Rose F. Kennedy Intellectual and Developmental Disabilities Research Center

Overview (old)

Founded more than 40 years ago, the Rose F. Kennedy Intellectual and Developmental Disabilities Research Center (RFK IDDRC) has long been at the forefront of research on brain development and function, while simultaneously providing clinical care for children with intellectual and developmental disabilities (IDDs). It is also one of the oldest designated University Centers for Excellence in Developmental Disabilities Research, Education and Service (UCEDD) and, as such, has intimate links to Einstein’s UCEDD clinical arm - the Children’s Evaluation and Rehabilitation Center (CERC).

CERC provides clinicians and investigators with the challenge and opportunity of working with large numbers of IDD-related conditions in the genetically diverse and socioeconomically compromised population of the Bronx.

Demonstrating further integration within Einstein’s RFK IDDRC, the UCEDD is also home to the Leadership Education in Neurodevelopmental Disabilities (LEND) Program, one of only 38 in the United States, which supports interdisciplinary clinical training for medical and allied health professionals who care for individuals with special healthcare needs.


 

Highlights


 

Steven Walkley, DVM, PhD 
Albert Einstein College of Medicine 

 

Lysosomal Disease at Half Century: A New Era Emerges
January 23, 2015  
John D. Wiley Conference Center

Dr. Steven Walkley, Einstein Professor of Neuroscience, Pathology and Neurology and Director of the Rose F. Kennedy Intellectual and Developmental Disabilities Research Center, was chosen as the University of Wisconsin’s 2015 Harry Waisman Memorial Lecturer. Dr. Walkley’s talk, at the John D. Wiley Conference Center on January 23, 2015, entitled “Lysosomal Disease at Half Century: A New Era Emerges,” provided a historical overview of the challenges faced by researchers in the early years after discovery, of this group of devastating diseases. He then went on to highlight how recent discoveries and advances in medical research have led to an expanded understanding of the importance of the lysosomal system as well as to multiple therapeutic approaches, ranging from gene therapy, enzyme replacement, substrate reduction, the use of proteostasis regulators, etc.

 

3rd Annual Isabelle Rapin Conference on Communication Disorders: Rett Syndrome  (Wednesday, December 10, 2014) 

On a rainy Wednesday in early December, over 100 doctors and scientists crowded into the Price Center’s LeFrak Auditorium to hear keynote speakers Dr. Huda Zoghbi of the Baylor College of Medicine, Dr. Michael Green of the University of Massachusetts Medical School, and Monica Coenraads, executive director of the Rett Syndrome Research Trust (RSRT), along with faculty from the Albert Einstein College of Medicine/Montefiore Medical Center, present on many topics ranging from advances in translational research to novel therapeutic approaches related to some of the most common comorbidities specific to Rett Syndrome patients.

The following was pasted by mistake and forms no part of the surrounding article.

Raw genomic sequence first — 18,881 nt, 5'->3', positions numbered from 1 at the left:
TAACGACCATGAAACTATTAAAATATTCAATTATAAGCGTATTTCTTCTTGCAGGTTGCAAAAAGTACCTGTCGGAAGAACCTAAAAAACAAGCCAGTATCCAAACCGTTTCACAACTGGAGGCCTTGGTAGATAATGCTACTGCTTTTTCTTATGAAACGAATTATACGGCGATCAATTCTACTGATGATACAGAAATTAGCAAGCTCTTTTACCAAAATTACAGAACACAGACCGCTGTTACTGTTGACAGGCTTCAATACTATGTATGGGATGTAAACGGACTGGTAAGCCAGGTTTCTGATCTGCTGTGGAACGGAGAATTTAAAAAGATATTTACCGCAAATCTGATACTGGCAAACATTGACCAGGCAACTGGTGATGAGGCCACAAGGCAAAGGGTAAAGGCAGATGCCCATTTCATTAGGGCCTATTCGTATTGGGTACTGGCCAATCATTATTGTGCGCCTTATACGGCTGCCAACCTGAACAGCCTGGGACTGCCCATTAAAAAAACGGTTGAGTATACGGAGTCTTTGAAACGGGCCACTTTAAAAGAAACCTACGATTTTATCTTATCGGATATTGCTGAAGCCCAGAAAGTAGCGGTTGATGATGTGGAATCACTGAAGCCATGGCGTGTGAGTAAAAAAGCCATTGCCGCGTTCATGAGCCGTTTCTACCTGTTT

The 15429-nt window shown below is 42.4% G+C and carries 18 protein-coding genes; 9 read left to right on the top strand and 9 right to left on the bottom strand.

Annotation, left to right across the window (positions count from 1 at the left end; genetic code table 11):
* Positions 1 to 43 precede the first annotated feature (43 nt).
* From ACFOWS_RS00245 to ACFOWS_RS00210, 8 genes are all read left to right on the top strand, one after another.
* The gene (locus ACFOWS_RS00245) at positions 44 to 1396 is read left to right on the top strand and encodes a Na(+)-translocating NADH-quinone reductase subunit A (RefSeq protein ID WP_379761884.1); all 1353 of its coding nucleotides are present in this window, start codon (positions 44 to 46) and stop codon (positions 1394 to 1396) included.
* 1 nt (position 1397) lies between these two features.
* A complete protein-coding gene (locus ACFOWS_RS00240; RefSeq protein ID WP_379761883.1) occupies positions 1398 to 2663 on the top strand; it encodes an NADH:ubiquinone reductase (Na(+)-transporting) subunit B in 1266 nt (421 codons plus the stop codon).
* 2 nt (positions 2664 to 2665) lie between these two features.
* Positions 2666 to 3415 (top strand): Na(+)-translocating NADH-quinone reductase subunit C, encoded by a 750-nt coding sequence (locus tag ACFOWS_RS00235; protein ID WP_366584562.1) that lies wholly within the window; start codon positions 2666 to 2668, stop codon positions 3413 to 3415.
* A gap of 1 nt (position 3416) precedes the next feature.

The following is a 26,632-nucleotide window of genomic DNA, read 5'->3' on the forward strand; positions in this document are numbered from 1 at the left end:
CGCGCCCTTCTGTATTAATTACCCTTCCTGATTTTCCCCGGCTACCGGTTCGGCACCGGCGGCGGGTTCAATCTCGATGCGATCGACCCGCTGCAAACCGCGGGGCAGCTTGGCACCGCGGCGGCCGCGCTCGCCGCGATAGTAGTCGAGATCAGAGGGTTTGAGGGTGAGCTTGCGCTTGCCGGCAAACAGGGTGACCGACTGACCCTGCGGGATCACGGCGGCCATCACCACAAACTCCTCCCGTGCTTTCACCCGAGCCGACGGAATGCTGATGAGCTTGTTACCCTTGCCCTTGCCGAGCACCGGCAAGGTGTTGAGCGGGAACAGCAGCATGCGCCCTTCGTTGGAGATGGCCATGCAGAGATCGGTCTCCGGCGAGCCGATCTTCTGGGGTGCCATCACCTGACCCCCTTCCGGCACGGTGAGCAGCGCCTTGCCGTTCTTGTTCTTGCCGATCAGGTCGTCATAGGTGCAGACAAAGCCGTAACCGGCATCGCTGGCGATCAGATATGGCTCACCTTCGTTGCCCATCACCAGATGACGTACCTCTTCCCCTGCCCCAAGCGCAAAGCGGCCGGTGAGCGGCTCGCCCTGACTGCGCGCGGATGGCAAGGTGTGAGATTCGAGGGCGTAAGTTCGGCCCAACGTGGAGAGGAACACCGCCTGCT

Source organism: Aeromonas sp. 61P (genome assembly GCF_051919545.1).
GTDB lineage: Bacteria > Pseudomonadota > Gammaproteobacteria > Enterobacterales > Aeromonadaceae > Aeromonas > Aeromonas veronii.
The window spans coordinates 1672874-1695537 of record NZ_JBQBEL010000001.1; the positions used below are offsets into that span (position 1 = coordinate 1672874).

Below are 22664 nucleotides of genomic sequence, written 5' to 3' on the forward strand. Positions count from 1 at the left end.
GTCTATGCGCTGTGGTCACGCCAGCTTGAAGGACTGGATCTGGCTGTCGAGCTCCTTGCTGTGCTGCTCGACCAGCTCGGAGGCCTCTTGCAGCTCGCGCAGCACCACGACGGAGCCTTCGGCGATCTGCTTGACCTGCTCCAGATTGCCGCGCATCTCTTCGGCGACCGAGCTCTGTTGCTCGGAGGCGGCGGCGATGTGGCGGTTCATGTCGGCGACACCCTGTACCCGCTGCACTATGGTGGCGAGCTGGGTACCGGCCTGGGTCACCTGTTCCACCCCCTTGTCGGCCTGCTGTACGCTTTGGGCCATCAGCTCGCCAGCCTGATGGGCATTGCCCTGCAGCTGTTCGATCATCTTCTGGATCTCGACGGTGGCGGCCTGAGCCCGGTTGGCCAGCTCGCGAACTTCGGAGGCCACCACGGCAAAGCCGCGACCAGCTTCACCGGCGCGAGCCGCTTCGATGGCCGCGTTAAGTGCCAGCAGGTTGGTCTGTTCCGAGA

Related News & Features

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A Message From the Director

Dr Steven Walkley

Steven U. Walkley, D.V.M., Ph.D.


Most intellectual and developmental disabilities, particularly those with genetic causes, not only predominantly affect children but are also rare—as defined by the Rare Disease Act of 2002, they affect about 1 in 1,500 people. There are estimated to be almost 7,000 rare diseases, most of which are in fact ultra-rare, read more... 

 


Watch video on Dr. Walkley's rare disease research.

 
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In the Media

Wall Street Journal interviews Drs. Kartik Chandran and Steven Walkley about the connection between the rare genetic disease Niemann-Pick Type C and Ebola. (subscription) (Monday, Nov 03, 2014)

Time features research led by Dr. Sophie Molholm suggesting that brain scans measuring how quickly children process sensory information could be used to diagnose autism. (Monday, Sep 22, 2014)

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Research Round-Up

Elective ServiceDr. Susan Band Horwitz was elected to serve as one of the members of the AACR Nominating Committee for the 2012 to 2014 term. Founded in 1907, the AACR (American Association for Cancer Research), is the world’s first and largest professional organization dedicated to advancing cancer research and its mission to prevent and cure cancer. Its membership includes 34,000 laboratory, translational and clinical researchers; population scientists; other health care professionals; and cancer advocates residing in more than 90 countries. Dr. Horwitz is distinguished university professor and co-chair of molecular pharmacology at Einstein, as well as associate director for therapeutics for the Albert Einstein Cancer Center and the Rose C. Falkenstein Professor of Cancer Research. She also is an AACR past president and currently serves as a member on the Council of Scientific Advisors.

Good Reading Dr. U. Thomas Meier was awarded a $1.2 million grant over four years by the National Institute of General Medical Sciences to study how cells assemble small nucleolar RNA-protein complexes that function in the modification of ribosomal and other RNAs, thereby fine-tuning protein synthesis and pre-messenger RNA processing.  Dr. Meier’s laboratory will use novel approaches to shed light on these basic cellular processes, thus providing the foundation for understanding what goes wrong in certain genetic diseases and cancers.  Dr. Meier is professor of anatomy and structural biology.

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